Digging and scratching surfaces is a natural inclination for dogs -- especially for digging breeds like terriers. Digging at carpet can become destructive, however, and can even snag and hurt your dog’s nails. Redirect his behavior, make sure he’s sufficiently entertained and if the behavior persists, see a vet for a consultation.
Your dog may be scratching at the carpet because he’s anxious when you’re gone, a type of doggy separation anxiety. Spend adequate time with your pup and exercise him to get out pent-up energy. Give him special toys when you leave, such as interactive balls that dribble kibble, to keep him entertained. If you’re away for extended periods of time, hire a pet sitter or ask a neighbor to check on him during your absence.
Dogs often dig, scratch and circle before they lie down as a way to get comfortable. Protect your carpet by providing your dog with a comfy bed, preferably one with raised edges so he can feel like he’s snuggling into a safe den. A pile of blankets on top of carpet also can help reduce the scratching problem and give your pup a more acceptable fabric to work with.
Climate Control and Territory Protection
Outdoors and in the wild, dogs scratch and dig the soil to get cool, stay warm or hide from the elements. If your pup is scratching the carpet in a particular spot, such as where he sleeps, it could be too cold or too warm for his comfort. Check for drafts or open vents. Dogs also are territorial by nature, so if another pet regularly occupies a particular patch of carpet, your dog could be overinterested in it because of its smell.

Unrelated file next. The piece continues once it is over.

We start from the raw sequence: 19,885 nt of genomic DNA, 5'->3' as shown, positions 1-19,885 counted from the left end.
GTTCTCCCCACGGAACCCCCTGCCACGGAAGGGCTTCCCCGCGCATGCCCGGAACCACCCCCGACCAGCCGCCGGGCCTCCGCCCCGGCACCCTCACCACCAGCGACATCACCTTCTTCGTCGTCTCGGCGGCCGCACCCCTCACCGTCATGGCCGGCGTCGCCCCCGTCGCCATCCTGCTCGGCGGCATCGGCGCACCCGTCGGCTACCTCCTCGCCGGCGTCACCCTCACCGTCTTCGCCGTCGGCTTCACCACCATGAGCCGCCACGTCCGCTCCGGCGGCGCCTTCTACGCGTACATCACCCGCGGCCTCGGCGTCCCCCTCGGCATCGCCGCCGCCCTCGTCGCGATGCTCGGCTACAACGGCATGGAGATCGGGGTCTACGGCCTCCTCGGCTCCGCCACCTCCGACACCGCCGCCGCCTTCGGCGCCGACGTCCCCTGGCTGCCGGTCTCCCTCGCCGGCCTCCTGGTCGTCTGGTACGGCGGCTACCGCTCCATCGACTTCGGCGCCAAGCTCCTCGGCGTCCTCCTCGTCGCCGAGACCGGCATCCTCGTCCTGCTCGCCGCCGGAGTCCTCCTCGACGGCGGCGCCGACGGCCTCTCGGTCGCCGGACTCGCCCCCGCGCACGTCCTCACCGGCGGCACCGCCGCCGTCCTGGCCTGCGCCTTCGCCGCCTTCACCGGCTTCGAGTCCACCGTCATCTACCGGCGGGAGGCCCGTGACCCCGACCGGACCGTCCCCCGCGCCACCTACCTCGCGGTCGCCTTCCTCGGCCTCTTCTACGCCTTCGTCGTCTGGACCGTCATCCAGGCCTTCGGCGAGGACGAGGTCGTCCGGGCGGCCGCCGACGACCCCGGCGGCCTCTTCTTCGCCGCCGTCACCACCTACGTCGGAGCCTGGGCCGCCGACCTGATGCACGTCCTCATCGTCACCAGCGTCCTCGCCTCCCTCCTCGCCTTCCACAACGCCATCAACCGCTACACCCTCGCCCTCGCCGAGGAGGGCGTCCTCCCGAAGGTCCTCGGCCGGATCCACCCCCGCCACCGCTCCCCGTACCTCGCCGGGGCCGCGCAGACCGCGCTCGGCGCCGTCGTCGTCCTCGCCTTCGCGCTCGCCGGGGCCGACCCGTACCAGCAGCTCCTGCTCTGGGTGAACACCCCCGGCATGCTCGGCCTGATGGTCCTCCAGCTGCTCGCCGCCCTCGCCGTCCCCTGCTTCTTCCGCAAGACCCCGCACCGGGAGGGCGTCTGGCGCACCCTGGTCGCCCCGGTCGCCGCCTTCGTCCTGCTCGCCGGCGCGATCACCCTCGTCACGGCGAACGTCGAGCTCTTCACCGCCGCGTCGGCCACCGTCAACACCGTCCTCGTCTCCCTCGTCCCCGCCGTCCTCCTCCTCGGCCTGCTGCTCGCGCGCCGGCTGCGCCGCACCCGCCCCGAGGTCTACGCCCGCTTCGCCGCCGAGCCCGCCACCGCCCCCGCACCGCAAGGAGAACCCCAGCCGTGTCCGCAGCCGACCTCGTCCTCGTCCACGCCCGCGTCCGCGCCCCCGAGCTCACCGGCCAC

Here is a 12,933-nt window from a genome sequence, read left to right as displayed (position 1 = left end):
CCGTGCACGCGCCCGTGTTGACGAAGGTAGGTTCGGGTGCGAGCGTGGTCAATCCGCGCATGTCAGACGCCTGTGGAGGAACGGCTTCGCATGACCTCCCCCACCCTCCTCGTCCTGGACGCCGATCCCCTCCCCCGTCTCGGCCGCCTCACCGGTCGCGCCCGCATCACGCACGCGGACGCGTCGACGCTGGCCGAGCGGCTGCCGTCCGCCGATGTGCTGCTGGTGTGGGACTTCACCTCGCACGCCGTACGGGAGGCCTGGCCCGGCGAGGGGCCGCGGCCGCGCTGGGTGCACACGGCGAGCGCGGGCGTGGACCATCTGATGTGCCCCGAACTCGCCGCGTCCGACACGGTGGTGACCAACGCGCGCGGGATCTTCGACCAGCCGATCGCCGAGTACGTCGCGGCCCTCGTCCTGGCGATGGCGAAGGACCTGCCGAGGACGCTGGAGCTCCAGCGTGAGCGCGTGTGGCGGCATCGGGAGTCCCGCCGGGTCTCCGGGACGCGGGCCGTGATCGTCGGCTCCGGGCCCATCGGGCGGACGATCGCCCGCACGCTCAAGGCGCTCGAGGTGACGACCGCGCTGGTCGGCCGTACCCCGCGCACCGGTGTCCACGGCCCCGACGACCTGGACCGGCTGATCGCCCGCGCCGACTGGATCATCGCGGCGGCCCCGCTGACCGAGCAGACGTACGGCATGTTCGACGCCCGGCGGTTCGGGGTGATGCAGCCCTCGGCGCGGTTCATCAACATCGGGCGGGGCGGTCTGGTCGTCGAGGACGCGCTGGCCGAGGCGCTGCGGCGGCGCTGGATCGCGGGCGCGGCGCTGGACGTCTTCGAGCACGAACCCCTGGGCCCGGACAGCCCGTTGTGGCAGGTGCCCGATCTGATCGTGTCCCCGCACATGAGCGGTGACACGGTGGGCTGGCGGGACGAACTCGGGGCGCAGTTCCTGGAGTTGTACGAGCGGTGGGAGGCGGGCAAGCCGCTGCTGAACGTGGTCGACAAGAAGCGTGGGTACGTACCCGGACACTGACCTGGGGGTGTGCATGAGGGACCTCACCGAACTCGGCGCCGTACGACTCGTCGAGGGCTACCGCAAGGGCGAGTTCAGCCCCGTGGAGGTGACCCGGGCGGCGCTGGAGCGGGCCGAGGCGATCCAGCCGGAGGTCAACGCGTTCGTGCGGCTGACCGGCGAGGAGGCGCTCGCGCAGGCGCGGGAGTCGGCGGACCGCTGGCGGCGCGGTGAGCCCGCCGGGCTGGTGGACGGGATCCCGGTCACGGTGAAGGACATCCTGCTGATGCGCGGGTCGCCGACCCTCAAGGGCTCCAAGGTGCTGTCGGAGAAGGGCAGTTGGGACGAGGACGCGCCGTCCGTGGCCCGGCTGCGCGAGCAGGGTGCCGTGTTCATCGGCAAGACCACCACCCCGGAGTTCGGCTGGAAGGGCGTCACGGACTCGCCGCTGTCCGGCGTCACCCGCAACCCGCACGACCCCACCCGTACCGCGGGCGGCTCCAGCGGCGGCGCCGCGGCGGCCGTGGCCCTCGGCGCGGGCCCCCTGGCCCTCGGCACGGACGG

Some dogs have obsessive-compulsive disorders in which they repeat the same action. The behavior usually presents with glazed-over eyes and a serious intent on the project at hand. Stop the behavior by redirecting attention. If that doesn’t work, see your vet and ask for a recommendation to a pet behavior specialist.
Stop your dog from scratching at the carpet the first time he starts. If he gets a regular dig zone going, it will smell like him and entertain him, making the problem worse. Spray the area with a deterrent spray or remove him from the area when he starts, issuing a command like, “no scratch!” If it’s possible to remove the carpet for awhile, it could help break the habit.
When to See a Vet
Dogs with severe separation anxiety may be prescribed an anti-anxiety medicine. Scratching paired with paw licking also could be a sign of a foot or skin irritation. Dogs who just can’t seem to get comfortable and are constantly digging at surfaces before lying down may be arthritic; pay attention to how hard it is for your pup to rise from a down position. If you can’t get to the root of the problem, or your dog becomes aggressive when you try to stop his carpet scratching, it’s time to see a vet.